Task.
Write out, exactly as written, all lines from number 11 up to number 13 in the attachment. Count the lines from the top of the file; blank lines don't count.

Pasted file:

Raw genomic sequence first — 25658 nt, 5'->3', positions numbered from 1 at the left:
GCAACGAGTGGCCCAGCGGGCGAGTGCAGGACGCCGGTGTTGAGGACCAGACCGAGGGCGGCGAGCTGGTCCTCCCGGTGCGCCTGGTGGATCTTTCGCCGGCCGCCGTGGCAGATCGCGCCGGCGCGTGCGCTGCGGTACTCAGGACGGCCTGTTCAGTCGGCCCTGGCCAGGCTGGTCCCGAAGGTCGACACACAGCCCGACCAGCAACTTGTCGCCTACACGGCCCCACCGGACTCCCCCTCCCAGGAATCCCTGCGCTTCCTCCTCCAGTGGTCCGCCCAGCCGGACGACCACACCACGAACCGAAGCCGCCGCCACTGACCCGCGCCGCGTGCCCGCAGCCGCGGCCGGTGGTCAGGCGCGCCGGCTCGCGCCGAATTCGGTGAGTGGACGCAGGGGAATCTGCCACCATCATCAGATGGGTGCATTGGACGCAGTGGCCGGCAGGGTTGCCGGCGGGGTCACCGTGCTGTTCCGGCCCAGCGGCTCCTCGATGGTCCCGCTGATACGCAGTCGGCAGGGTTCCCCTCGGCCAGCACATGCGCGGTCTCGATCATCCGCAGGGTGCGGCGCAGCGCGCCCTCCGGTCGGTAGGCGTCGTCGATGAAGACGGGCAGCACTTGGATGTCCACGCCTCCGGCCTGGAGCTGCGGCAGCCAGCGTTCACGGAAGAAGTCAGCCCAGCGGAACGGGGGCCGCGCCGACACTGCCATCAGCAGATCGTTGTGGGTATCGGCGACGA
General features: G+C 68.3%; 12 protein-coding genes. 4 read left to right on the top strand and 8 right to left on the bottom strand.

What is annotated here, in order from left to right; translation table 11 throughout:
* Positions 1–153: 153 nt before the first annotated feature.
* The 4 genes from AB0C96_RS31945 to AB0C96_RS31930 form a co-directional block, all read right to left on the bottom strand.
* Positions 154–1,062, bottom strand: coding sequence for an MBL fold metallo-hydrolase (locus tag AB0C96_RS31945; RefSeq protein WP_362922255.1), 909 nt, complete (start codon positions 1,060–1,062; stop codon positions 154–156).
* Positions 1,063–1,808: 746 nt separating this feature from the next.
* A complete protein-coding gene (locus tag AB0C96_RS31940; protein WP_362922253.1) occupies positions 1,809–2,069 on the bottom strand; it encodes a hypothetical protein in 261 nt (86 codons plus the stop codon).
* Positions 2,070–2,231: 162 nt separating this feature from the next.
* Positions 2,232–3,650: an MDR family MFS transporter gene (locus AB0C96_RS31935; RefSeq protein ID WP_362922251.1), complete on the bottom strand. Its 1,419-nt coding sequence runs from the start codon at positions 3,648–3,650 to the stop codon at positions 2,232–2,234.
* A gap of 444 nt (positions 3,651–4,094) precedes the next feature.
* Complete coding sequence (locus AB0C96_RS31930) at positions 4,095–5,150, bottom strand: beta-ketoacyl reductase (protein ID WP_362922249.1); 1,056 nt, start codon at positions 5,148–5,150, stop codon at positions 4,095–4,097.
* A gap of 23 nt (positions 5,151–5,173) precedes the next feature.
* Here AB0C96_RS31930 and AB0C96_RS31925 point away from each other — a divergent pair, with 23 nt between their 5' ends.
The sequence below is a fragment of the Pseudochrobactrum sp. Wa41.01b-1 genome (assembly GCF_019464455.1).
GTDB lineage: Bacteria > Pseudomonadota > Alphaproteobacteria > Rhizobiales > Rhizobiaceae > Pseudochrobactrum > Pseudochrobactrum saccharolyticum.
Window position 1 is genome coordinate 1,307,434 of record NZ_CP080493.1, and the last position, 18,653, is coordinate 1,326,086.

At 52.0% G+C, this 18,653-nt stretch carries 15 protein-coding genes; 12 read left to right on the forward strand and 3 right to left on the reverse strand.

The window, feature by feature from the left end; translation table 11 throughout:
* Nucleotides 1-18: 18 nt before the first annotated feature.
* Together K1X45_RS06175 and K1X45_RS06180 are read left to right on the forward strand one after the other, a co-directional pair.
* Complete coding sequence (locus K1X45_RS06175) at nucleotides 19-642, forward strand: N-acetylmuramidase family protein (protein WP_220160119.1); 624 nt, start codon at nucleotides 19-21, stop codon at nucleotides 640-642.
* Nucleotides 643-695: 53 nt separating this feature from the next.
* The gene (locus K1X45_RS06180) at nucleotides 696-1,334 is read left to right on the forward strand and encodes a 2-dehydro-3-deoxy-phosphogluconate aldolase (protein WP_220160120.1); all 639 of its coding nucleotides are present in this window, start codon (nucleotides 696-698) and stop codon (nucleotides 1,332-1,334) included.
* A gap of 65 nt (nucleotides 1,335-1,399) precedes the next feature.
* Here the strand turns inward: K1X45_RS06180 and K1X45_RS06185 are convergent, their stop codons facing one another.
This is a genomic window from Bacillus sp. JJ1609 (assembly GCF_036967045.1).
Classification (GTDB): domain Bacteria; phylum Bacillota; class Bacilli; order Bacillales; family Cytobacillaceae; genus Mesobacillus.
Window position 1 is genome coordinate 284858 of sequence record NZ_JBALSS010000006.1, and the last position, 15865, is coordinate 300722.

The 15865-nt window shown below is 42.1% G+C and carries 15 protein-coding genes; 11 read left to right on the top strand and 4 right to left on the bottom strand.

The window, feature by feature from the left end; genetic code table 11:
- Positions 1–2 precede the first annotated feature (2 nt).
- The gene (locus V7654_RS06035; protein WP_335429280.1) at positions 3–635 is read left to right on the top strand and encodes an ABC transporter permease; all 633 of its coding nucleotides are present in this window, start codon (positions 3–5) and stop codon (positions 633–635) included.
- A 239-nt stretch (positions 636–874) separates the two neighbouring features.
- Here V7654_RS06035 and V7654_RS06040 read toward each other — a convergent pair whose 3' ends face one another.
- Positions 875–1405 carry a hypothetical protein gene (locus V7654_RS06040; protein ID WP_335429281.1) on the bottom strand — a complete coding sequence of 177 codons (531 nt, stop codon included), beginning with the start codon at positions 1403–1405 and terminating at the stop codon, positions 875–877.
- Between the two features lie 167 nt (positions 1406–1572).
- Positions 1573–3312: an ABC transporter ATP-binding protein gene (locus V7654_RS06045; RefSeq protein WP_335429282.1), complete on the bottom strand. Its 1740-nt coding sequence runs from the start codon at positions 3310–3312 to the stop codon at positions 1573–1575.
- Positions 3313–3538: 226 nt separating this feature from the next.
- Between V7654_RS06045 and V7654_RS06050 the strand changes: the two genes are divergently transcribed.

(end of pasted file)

* Positions 2,232–3,650: an MDR family MFS transporter gene (locus AB0C96_RS31935; RefSeq protein ID WP_362922251.1), complete on the bottom strand. Its 1,419-nt coding sequence runs from the start codon at positions 3,648–3,650 to the stop codon at positions 2,232–2,234.
* A gap of 444 nt (positions 3,651–4,094) precedes the next feature.
* Complete coding sequence (locus AB0C96_RS31930) at positions 4,095–5,150, bottom strand: beta-ketoacyl reductase (protein ID WP_362922249.1); 1,056 nt, start codon at positions 5,148–5,150, stop codon at positions 4,095–4,097.